Over the course of the past fifteen months I’ve come to experience many benefits that accompany a high control pause. Some of these benefits became obvious within days of applying the method, whereas others would not be revealed until I was presented with acute symptoms. One of the first manifestations of a rise in CO2, and perhaps the most transformative, was the drastic change in my sleep pattern and overall energy level. Before applying the method I would normally sleep between six and a half and seven hours per night. My sleep was usually unbroken, but was often marked by the presence of unpleasant dreams and not feeling totally rested. Now I average around five hours of sleep per night and rarely remember any dream material. I fall asleep within two or three minutes, sleep solidly, and wake up refreshed, usually before the alarm. Throughout the day my energy level is stable with little in the way of highs and lows, and I generally feel relaxed with little tension in the body. When I am at rest, my body naturally feels calm and comfortable (this is also due to meditation, another worthy pursuit), though poised and ready for work. At thirty-two years old I have more energy and stamina than I did ten years ago. Other physical benefits include not needing to eat as much, which is very helpful in regulating body weight, excretory regularity, and improved circulation (evidenced by a noticeable increase in sensation in my lower extremities).
Other benefits did not become apparent until I was actually confronted with acute symptoms, such as the common cold. Every year without fail I develop a cold in the autumn and again at the end of the winter. About six weeks after my introduction to Buteyko I caught my usual seasonal cold. The first symptom that I observed was an increase in my breathing as detected in a drop in CP. This was quickly followed by all of the usual cold symptoms, except that they were much milder than usual and passed quickly. Whereas normally I would be incapacitated for a few days by a cold, with the method I was still able to engage in my normal activities. The second major challenge occurred in the spring of this year with the onslaught of hay fever. I’ve suffered from seasonal allergies for my entire life, which could be debilitating and often required the use of medication. Again I noticed a drop in CP along with sneezing and a runny nose. However, the symptoms were much more tolerable, required no medication, and in no way detracted me from my normal activities. Also I experienced no watering or itching of the eyes, and none of the fatigue that often accompanies allergies. Currently it is late December and I have not had my usual autumn cold.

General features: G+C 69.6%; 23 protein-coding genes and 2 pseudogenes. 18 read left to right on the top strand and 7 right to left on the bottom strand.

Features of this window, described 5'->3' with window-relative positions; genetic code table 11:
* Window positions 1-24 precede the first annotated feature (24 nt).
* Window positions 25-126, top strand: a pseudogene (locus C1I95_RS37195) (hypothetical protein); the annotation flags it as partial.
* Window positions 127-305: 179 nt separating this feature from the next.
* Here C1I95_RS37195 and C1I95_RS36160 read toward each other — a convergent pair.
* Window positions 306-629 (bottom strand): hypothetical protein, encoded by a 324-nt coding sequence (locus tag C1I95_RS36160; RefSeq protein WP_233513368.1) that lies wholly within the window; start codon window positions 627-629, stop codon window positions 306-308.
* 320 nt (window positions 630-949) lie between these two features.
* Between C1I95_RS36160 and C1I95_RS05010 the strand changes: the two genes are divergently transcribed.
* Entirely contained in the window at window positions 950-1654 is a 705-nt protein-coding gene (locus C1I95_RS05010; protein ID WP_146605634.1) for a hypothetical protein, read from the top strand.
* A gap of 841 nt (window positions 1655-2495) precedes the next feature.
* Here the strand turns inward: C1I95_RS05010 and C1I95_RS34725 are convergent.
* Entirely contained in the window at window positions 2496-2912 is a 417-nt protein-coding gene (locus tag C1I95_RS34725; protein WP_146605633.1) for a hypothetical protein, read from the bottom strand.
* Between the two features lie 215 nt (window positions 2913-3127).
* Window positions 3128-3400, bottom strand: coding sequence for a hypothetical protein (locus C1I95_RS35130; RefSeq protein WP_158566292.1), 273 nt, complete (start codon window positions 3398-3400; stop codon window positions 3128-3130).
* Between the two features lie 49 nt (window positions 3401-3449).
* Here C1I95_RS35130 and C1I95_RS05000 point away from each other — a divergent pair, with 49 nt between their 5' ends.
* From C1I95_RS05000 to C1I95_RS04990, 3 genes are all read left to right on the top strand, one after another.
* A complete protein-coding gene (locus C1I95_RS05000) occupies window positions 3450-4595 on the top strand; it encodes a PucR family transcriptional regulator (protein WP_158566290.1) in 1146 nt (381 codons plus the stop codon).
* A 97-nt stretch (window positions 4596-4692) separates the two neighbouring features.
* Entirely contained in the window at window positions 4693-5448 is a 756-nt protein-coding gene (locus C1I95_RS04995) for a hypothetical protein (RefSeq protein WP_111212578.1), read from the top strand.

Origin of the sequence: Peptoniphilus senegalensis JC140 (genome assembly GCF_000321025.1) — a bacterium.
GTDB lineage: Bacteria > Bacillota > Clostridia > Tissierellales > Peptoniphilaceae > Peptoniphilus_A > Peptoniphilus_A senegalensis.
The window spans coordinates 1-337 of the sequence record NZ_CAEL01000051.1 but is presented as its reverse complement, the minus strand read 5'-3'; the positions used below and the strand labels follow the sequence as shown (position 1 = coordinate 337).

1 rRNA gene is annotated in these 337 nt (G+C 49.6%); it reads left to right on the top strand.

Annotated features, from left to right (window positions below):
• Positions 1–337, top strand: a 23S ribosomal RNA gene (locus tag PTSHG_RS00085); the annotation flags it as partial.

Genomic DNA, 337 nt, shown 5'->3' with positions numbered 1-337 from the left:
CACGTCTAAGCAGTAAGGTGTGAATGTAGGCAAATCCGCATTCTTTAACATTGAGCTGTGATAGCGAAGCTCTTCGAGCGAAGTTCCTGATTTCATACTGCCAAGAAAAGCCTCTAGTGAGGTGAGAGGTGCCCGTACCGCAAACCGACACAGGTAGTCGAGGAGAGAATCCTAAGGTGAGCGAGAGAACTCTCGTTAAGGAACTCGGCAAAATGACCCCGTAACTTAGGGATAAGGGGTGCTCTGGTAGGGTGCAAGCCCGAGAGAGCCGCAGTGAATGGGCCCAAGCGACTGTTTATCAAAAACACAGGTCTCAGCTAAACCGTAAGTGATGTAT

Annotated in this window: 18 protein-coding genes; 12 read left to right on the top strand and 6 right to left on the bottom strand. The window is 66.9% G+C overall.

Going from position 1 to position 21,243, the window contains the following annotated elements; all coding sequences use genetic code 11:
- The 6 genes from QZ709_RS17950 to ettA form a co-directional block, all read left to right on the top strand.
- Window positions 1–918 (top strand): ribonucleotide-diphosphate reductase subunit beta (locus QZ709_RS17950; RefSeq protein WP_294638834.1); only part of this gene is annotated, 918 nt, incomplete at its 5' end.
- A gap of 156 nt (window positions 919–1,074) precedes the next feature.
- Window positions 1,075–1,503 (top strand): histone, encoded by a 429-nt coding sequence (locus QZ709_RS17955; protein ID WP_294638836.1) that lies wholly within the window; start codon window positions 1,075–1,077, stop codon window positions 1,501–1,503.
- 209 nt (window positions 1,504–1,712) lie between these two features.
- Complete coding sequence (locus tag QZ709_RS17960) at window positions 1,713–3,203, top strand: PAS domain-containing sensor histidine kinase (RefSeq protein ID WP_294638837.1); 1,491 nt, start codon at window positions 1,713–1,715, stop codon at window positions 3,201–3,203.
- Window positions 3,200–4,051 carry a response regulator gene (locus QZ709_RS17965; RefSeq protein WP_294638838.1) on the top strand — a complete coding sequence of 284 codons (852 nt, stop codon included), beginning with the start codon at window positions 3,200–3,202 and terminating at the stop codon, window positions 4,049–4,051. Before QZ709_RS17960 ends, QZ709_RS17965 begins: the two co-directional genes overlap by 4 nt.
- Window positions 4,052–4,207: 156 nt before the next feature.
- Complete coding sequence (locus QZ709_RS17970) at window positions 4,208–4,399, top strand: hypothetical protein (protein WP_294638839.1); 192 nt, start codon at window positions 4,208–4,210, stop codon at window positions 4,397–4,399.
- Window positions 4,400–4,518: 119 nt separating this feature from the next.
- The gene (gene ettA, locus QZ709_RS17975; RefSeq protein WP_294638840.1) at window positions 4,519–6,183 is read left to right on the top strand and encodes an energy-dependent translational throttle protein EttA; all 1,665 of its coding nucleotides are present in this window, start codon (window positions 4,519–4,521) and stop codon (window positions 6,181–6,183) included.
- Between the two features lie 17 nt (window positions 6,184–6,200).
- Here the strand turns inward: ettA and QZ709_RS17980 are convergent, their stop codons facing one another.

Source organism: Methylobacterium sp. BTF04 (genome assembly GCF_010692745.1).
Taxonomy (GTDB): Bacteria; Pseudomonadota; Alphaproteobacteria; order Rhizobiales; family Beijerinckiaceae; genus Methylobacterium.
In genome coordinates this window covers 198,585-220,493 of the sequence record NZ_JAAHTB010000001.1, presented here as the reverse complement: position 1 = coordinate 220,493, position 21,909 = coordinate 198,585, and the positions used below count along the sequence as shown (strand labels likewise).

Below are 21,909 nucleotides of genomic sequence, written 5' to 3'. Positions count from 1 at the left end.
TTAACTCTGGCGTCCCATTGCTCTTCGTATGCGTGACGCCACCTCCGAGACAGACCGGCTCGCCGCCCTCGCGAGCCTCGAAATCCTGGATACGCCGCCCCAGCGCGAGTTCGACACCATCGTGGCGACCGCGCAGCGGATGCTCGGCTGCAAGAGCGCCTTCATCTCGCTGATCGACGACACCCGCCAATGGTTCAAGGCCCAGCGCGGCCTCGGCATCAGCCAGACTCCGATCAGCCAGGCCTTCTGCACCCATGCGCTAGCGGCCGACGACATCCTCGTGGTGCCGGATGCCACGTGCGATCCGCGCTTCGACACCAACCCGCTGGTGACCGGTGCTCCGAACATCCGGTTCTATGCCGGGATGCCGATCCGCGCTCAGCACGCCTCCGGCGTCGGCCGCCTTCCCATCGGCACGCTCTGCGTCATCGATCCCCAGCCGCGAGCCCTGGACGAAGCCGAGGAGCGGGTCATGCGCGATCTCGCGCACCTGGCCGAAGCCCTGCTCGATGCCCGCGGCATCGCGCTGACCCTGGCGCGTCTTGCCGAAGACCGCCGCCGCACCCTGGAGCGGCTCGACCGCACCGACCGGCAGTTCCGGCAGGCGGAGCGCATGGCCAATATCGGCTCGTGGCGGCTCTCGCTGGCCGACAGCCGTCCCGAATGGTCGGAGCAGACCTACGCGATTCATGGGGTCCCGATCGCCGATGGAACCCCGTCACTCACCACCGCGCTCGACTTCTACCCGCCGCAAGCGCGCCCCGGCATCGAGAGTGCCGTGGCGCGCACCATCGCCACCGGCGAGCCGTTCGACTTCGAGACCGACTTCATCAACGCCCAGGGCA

Along with this dramatic improvement in my physical condition has been a powerful mental and spiritual transformation. Mentally I’ve noticed a lack of agitation and the tendency for stress to quickly dissipate with the removal of the stimulus. This seems to be connected to a general relaxation of the nervous system which prevents the accumulation of stress in the body. Behaviorally this has been most clearly demonstrated by a greater tendency towards extroversion and confidence in social situations, especially in regards to spontaneity in self-expression. And emotionally there is a greater sense of equanimity, not in terms of a lack of feeling, but in a greater capacity to experience emotions objectively, without having to embellish or perpetuate them. All of these changes are complementary to Buddhist meditation, which itself aims to develop a sense of calm, alert, collectedness of mind as a basis for investigation into the transitory nature of the thoughts, moods, feelings, and sensations that we normally identify with. This leads to freedom from the stress and suffering that result from identifying with that which is impermanent.